Oatmilk + Vinegar. Together, these form our vegan buttermilk, which gives the pancakes a fluffy but tender texture. I love using full-fat oat milk in my pancakes because it brings a creamy richness and oat milk browns really well when baked or cooked. That said, soy milk should work well too. I wouldn’t use a thin plant-based milk like almond milk; the batter might end up a tad thin.
Vegan Butter. Vegan butter enhances the pumpkin flavor in my experience. You can substitute with coconut oil but (1) the pumpkin flavor may be a bit muted and (2) the pancakes may spread out a bit more while cooking. Still, a very good pancake, but my recommendation would be vegan butter.
Make the vegan buttermilk: combine the oat milk and apple cider vinegar. Set aside for 5-10 minutes to slightly curdle.
Add the pumpkin puree and vanilla. Whisk together until well combined. Drizzle in the melted vegan butter and stir until just combined.
Whisk together flour, baking powder, baking soda, salt, brown sugar, and homemade pumpkin pie spice blend in a large bowl.
Pour the liquid ingredients into the dry ingredients.
Fold the batter with a wooden spoon until just combined. Do not overmix – lots of lumps are fine. Allow the batter to rest for 10 minutes.
Heat a nonstick frying pan over medium heat for several minutes. Add a touch of oil. Ladle ½ cup pancake batter into the pan.
Cook until bubbles become rather uniform in the center and the edges start to dry out and brown, 1 ½ to 2 minutes. Flip and cook 1 ½ to 2 minutes on the second side.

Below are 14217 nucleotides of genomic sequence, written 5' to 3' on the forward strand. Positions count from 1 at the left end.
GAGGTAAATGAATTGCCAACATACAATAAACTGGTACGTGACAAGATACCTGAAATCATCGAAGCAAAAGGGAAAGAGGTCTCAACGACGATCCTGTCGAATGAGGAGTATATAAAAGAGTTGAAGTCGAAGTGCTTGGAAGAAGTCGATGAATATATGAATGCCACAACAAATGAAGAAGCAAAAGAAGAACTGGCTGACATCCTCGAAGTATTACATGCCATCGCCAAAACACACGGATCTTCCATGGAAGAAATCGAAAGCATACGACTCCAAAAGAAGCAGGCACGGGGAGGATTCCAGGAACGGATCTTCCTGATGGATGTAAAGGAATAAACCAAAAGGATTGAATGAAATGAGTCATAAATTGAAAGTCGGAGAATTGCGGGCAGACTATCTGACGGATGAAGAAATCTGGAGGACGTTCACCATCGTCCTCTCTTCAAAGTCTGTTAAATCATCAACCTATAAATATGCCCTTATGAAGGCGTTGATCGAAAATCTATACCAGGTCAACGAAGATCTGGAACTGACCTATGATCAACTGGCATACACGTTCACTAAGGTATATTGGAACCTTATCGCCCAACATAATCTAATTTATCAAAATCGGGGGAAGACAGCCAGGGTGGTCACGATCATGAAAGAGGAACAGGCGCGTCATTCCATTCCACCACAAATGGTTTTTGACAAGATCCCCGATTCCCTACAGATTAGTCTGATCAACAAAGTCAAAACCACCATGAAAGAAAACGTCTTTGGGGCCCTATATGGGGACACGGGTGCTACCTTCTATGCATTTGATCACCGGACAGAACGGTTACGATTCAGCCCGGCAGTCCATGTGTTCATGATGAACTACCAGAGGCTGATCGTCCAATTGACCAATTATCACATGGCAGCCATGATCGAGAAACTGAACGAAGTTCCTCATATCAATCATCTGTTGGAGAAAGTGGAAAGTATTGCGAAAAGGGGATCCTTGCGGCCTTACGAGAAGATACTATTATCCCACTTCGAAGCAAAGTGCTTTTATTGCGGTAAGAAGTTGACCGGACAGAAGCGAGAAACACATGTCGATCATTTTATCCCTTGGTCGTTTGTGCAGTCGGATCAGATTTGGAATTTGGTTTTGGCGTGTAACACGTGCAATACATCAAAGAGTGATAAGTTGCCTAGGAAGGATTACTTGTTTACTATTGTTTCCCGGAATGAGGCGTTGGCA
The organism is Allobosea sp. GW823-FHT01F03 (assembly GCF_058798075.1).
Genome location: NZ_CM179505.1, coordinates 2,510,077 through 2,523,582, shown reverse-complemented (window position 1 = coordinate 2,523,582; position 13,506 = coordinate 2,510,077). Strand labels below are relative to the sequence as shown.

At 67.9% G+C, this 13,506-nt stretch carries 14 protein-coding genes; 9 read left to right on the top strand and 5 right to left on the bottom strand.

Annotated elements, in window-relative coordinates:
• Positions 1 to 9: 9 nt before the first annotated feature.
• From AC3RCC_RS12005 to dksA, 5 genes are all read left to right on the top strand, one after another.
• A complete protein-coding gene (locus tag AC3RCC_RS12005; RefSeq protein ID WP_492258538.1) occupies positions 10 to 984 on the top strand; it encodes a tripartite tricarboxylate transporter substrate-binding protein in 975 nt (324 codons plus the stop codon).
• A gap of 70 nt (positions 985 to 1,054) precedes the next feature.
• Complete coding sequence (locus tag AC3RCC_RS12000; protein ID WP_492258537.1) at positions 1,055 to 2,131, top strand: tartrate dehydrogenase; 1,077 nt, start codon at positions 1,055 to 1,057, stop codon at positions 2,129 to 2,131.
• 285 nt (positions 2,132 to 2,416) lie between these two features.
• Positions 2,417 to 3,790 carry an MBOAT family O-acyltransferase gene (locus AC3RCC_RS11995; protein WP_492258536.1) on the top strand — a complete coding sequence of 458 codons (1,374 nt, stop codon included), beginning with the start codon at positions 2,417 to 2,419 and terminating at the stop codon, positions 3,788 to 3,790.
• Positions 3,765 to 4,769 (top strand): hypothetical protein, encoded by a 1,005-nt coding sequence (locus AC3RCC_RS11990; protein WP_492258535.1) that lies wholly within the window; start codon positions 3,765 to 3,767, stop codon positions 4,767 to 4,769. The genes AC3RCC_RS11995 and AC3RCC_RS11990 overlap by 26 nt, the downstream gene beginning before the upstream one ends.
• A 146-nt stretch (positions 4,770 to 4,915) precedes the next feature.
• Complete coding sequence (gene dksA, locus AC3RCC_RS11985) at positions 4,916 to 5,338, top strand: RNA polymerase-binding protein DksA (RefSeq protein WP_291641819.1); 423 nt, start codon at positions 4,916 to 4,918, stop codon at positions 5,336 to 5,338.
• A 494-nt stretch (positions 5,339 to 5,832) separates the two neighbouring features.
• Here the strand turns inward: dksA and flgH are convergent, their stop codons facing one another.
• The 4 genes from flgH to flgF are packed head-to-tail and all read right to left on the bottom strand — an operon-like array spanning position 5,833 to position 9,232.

Tips for making this recipe
Follow these tips for the best possible vegan pumpkin pancakes.
Mix the batter by hand and don’t over mix.
All you need is a wooden spoon (no electric mixer) to combine the wet and dry ingredients. Once the flour pockets are gone, stop mixing. The batter will be lumpy – that’s fine! Overmixing yields rubbery and/or tough pancakes (no fun!).
Keep an eye on the heat level.
I like to pre-heat my pan to medium (4 out of 7 on my burner), but usually after the first or second pancake, I need to reduce the heat to medium-low (3 out of 7). I don’t have a pancake griddle, but most sources say 375ºF is the sweet spot for an electric griddle.
Add a touch of vegan butter or oil to cook the pancakes.
If you’ve got a new nonstick skillet, you probably don’t need to add more oil between pancake rounds. If you’re using a different kind of skillet, you will likely need to add a touch more oil between pancakes.
For the best texture, while you’re making each pancake, store the cooked pancakes on a tray or plate, each pancake separated by a sheet of parchment paper.